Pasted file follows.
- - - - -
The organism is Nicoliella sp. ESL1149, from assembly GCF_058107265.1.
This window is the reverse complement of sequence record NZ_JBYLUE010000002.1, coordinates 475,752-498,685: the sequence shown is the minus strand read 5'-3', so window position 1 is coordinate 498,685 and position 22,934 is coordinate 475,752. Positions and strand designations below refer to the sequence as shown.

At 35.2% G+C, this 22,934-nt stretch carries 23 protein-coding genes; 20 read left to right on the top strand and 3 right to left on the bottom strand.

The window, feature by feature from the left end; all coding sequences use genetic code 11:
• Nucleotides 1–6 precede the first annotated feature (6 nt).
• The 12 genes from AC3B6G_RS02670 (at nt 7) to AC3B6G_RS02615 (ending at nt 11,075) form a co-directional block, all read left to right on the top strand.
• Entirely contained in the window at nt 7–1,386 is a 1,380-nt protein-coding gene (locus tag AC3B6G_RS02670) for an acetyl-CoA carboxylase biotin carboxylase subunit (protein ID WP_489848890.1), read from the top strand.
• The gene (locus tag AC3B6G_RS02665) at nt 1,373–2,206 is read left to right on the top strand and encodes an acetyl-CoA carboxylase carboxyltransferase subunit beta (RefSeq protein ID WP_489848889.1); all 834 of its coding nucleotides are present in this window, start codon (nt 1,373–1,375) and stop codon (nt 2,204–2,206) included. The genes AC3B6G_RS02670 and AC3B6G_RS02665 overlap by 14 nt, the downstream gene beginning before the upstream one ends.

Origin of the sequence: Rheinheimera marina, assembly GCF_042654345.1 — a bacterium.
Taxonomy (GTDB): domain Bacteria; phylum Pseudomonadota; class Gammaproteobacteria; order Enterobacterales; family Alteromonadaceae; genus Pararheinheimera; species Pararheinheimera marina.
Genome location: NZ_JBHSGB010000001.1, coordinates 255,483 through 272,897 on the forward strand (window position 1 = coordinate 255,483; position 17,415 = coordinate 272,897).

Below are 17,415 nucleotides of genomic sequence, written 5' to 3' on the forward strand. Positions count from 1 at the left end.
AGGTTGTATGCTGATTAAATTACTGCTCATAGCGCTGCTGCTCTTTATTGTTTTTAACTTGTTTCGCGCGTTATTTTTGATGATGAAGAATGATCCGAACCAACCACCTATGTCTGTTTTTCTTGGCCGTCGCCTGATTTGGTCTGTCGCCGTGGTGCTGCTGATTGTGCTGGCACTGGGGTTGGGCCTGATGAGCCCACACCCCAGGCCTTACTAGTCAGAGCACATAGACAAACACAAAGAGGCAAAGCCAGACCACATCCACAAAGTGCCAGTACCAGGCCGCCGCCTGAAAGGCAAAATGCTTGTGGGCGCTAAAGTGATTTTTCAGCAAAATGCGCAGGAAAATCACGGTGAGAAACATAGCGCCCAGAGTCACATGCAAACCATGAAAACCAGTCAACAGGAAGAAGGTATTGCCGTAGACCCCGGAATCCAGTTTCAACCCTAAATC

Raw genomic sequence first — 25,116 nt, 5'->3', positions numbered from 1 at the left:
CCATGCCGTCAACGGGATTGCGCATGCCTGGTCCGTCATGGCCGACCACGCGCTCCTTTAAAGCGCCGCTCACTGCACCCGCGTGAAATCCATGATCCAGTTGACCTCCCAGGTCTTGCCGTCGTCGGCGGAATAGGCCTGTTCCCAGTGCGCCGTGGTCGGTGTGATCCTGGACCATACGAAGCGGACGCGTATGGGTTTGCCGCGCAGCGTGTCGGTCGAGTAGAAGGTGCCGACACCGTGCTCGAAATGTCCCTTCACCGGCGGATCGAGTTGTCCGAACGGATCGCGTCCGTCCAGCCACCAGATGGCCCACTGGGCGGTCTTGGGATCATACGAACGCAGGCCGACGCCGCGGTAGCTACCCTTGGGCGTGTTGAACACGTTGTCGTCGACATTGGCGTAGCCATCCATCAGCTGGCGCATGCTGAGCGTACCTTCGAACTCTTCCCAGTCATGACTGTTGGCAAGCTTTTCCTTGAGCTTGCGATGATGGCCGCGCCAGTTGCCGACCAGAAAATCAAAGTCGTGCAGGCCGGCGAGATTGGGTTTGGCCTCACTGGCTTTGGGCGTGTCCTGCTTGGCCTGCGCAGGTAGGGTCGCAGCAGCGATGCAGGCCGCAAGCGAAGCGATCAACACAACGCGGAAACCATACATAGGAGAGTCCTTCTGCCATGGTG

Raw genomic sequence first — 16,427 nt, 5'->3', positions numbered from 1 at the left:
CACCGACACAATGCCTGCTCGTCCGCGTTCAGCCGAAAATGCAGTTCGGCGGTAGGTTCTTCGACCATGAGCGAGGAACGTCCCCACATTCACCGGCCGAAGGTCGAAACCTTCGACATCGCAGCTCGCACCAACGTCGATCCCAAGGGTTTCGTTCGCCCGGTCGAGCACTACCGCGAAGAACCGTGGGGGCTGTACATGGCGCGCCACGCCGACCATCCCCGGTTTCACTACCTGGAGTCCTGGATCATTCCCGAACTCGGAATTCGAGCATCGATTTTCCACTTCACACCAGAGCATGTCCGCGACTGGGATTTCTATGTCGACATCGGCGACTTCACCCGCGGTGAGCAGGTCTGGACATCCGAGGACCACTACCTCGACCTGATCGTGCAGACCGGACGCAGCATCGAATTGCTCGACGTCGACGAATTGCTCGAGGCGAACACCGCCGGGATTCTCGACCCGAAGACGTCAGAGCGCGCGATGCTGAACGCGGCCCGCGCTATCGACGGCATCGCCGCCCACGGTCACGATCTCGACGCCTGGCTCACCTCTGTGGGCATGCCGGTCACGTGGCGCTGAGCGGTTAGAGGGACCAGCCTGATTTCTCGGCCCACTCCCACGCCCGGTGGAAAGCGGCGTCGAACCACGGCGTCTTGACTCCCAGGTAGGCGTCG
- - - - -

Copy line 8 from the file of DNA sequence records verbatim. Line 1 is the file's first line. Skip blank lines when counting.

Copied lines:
• The gene (locus tag AC3B6G_RS02665) at nt 1,373–2,206 is read left to right on the top strand and encodes an acetyl-CoA carboxylase carboxyltransferase subunit beta (RefSeq protein ID WP_489848889.1); all 834 of its coding nucleotides are present in this window, start codon (nt 1,373–1,375) and stop codon (nt 2,204–2,206) included. The genes AC3B6G_RS02670 and AC3B6G_RS02665 overlap by 14 nt, the downstream gene beginning before the upstream one ends.